07 December 2012

"Water wars" in the United States

Wars over fresh water are most often alluded to in discussions of the Middle East and foreign policy, but an AP article posted at ABC News suggests that domestic tranquility is under threat if current climate conditions persist:
From Montana to West Virginia, officials on both sides have written President Barack Obama urging him to intervene - or not - in a long-running dispute over whether water from the Missouri's upstream reservoirs should be released into the Mississippi River to ease low water levels that have imperiled commercial traffic. The quarrel pits boaters, fishermen and tourism interests against communities downstream and companies that rely on the Mississippi to do business...

If the water is held back, downstream states warn that shipping on the Mississippi could come to a near standstill sometime after Christmas along a 180-mile stretch between St. Louis and the southern Illinois town of Cairo. But if the water is released, upstream communities worry that the toll of the drought could be even worse next year for farms and towns that depend on the Missouri. Obama has not decided whether to enter the dispute, nor has the White House set a timetable to respond. But tensions are rising in this decades-old battle...

To Dwyer, the downriver interests are "taking selfishness" to "a level you can't even comprehend." "We suffered the impact of these reservoirs" when they were created decades ago by dams that flooded 500,000 acres of bottomland, Dwyer said. "To have some use of the resource only seems appropriate."..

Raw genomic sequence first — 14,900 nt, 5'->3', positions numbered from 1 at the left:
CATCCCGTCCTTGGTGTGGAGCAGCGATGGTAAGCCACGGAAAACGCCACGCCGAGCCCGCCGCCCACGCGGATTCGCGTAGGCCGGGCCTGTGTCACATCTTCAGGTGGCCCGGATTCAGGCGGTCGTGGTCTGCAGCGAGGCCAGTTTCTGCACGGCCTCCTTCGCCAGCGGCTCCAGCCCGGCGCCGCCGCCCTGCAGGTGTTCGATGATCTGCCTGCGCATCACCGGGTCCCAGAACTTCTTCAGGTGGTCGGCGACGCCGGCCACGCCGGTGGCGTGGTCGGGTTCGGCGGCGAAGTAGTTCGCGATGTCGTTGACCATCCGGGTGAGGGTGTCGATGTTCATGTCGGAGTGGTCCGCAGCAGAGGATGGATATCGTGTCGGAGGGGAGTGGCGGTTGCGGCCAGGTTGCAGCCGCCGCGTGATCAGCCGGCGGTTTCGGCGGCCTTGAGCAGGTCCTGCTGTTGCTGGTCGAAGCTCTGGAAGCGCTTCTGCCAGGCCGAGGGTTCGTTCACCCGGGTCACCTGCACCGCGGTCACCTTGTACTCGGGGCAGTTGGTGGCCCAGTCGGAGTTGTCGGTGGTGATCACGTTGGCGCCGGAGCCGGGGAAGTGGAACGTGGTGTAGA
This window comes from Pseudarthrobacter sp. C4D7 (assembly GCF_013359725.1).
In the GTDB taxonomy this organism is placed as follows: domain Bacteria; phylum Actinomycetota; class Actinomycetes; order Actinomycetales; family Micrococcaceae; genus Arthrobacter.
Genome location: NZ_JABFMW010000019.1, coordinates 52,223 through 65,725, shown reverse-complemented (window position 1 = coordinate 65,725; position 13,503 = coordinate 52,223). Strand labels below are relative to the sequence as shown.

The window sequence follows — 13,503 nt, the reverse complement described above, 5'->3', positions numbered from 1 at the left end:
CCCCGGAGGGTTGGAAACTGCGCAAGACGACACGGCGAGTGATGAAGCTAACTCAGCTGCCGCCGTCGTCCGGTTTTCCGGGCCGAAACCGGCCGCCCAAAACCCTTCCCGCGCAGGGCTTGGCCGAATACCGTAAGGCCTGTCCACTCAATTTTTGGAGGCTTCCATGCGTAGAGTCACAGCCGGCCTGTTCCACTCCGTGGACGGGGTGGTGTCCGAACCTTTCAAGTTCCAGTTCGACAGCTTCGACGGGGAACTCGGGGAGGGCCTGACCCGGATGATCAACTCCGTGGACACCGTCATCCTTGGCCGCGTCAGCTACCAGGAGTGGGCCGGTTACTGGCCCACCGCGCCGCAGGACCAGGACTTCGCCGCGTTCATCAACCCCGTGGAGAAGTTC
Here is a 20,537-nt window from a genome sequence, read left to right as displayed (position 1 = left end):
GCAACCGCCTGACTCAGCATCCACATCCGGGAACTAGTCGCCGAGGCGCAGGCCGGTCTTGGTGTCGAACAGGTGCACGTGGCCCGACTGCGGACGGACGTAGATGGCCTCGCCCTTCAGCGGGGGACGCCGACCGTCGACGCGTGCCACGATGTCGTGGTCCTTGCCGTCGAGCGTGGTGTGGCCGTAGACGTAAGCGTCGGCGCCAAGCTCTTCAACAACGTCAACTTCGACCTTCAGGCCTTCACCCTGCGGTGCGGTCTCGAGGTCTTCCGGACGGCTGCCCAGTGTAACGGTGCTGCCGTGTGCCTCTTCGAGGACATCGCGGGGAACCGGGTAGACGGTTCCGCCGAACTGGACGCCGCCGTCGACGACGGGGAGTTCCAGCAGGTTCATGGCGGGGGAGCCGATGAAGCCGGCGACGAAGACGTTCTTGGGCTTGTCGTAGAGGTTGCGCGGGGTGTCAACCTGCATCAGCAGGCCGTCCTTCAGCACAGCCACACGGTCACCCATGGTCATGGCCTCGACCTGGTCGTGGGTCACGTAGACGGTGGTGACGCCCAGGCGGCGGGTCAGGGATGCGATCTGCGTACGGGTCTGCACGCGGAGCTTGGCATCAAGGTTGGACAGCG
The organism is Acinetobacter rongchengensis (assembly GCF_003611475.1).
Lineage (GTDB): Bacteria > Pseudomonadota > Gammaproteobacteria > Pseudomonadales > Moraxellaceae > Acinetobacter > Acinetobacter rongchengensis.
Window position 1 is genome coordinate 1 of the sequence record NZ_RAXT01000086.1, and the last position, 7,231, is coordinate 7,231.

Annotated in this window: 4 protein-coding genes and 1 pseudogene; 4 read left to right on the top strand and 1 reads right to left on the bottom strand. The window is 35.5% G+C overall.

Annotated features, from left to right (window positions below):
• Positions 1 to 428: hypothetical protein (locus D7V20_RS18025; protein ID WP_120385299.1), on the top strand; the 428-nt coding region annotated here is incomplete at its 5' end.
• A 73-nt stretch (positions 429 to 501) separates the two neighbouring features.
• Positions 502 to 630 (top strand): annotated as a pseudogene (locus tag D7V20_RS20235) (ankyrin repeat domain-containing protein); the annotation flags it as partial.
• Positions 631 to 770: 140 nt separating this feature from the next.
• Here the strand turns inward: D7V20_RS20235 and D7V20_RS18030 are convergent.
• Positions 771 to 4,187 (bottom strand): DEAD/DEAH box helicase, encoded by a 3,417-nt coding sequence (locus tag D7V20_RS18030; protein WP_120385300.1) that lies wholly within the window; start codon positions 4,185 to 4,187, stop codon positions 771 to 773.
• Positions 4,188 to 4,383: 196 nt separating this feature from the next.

Senators from 17 states along the Mississippi and Ohio rivers sent Obama a letter urging him to intervene and release water from Missouri River reservoirs. A day later, 15 officeholders from upstream Missouri River states countered with a letter warning the White House that intervention would be unlawful and would "only exacerbate the drought-related losses already experienced" by towns, Native American tribes and industries that rely on the Missouri River.

The Corps of Engineers, which manages both the Missouri and Mississippi rivers, says its guidelines prohibit it from releasing water from the Missouri River reservoirs for the primary purpose of improving navigation on the Mississippi. That position was backed up by a 1990 report from the federal government's General Accounting Office, though officials from downstream states believe Obama could trump that by declaring an emergency to avoid an "economic calamity."

Martell said it's hard to envision a truce in the water wars.


  1. The Europeans have 'locks' on their waterways, a similar thing could fix low water levels on the affected parts of the Mississippi river. Obviously it would need an overflow sluiceway as well. The construction and then manning of the lock would create employment, funded by a toll paid by river traffic. The sluiceway could become an extreme sport tourist attraction for canoists and the like.

  2. Reminds me of Mulholland and the Colorado. --A.

  3. First of all a linguistic pet-peeve. Not every argument is a war. Until the Arkansas national guard enters Montana for release the water, there is no war.

    Second, drinking water vs commerce seems an easy battle. Drinking water should win. Unfortunately, commerce will win.

    1. It's not just drinking water; those northern reservoirs are also fishing water and recreational water and scenic water that boosts land assessments. It gets way complicated.

      (btw, I agree the term "war" is overused)


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